Where to begin with Lisa.
Lisa and I got off to a rocky start. She had been dropping by Blogography with witty comments for a while, so I added her blog to my feed reader and started following her writings at Clusterfook. After a while of back-and-forth we had arrived at one of those "blogger friendships" that seems to develop with people you know online but don't really know at all. We'd email from time to time, but it was all superficial niceties that precluded any real personal connection.
All that changed after I had been traveling for a couple days and finally had a chance to catch up with blogs. Lisa had written a frustrated rant about how she gets tons of comments when she blogs about stupid crap, but when she writes asking for help raising money for cancer research, there was nothing. She then went on to say some harsh words to her readers about "not caring about cancer" and pondering why she even bothered to try and make a difference. At first I was confused, until I read her previous entry asking for sponsorship in a cancer-walk. Then I was angry, because not only was I not given a chance to offer support before she lashed out, but because I have a sister who had just had cancer surgery for a second time. I left a comment basically saying "GIVE PEOPLE A CHANCE, IT'S ONLY BEEN ONE DAY!" and "HOW DARE YOU TELL ME I DON'T CARE ABOUT CANCER!"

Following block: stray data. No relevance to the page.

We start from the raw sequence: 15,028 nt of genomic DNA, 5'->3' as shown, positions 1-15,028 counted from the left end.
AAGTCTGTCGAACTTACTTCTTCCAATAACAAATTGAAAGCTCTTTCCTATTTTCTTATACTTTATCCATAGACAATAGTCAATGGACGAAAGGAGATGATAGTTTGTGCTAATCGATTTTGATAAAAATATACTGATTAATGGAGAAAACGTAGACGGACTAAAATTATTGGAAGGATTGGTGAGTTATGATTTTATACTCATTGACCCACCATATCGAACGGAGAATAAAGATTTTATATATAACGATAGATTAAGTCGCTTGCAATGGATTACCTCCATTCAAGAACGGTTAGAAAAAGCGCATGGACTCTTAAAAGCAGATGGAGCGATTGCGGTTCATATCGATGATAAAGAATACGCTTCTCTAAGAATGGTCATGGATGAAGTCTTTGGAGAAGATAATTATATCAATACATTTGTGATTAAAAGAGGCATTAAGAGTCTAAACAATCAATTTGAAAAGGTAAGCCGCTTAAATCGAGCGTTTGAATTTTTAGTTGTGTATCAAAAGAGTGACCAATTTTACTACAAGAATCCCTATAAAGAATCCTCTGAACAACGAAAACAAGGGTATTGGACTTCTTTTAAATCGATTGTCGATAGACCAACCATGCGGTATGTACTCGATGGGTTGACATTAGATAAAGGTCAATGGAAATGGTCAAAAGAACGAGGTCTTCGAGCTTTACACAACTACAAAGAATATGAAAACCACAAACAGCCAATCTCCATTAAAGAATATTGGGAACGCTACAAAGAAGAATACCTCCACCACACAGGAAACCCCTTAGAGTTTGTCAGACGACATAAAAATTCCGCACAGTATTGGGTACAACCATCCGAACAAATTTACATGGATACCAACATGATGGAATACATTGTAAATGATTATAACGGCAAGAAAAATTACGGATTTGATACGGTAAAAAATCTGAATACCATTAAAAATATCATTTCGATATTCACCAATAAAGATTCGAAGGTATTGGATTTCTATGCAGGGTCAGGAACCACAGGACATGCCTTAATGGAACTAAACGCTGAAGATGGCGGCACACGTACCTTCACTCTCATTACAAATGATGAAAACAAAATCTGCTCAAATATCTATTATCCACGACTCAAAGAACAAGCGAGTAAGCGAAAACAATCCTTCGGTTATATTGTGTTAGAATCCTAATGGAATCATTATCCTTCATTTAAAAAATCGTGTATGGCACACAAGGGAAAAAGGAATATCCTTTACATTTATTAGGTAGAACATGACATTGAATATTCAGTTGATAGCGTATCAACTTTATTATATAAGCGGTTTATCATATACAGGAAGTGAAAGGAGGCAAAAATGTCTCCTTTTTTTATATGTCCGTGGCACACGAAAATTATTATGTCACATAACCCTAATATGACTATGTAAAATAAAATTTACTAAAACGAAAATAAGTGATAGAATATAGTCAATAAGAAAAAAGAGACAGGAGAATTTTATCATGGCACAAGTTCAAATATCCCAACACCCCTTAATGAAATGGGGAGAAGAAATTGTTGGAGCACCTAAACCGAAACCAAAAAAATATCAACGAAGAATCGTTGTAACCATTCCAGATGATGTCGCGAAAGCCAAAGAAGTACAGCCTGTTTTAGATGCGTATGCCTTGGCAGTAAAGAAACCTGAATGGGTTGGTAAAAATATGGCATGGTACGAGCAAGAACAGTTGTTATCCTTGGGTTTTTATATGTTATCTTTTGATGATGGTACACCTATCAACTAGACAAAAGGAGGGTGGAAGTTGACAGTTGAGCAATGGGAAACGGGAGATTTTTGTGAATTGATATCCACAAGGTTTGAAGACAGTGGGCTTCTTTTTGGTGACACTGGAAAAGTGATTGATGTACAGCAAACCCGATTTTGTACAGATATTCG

I expected that would be the last I heard from Lisa.
But I was wrong.
She wrote to me and apologized. And she insisted on sending my sister one of the bracelets she sells to raise money for cancer research. It was all very surreal and unexpected, because that's just not the way that superficial online relationships usually work.
But this was Lisa.
She had survived cancer three times and knew that life was just too short for this kind of crap.
And then, just as we were getting to be much better friends, the bomb was dropped. Lisa had cancer again. Lisa was fighting for her life again.
We finally met in person a month later at TequilaCon 2008 in Philadelphia. Lisa arrived way early with her husband, "Dude," to help claim space at the bowling alley for the event, but I had already slammed two shots and was working on a beer by then (social functions are much easier for me once I've got some alcohol in me). After introducing herself and Dude then saying "hi" to everybody, Lisa cried "DAVE!!" and ran up to give me a big hug.
She then announced that she "has to get a picture of this important moment" and handed her camera to Dude. "It can't be too important if I'm drunk" I tell her...
"Oh they're all important" she replied.
I don't know what I could possibly add to that. Except that I will miss her.
My thoughts are with Lisa's husband, daughters, friends, and family today. Your every moment with Lisa was important to her.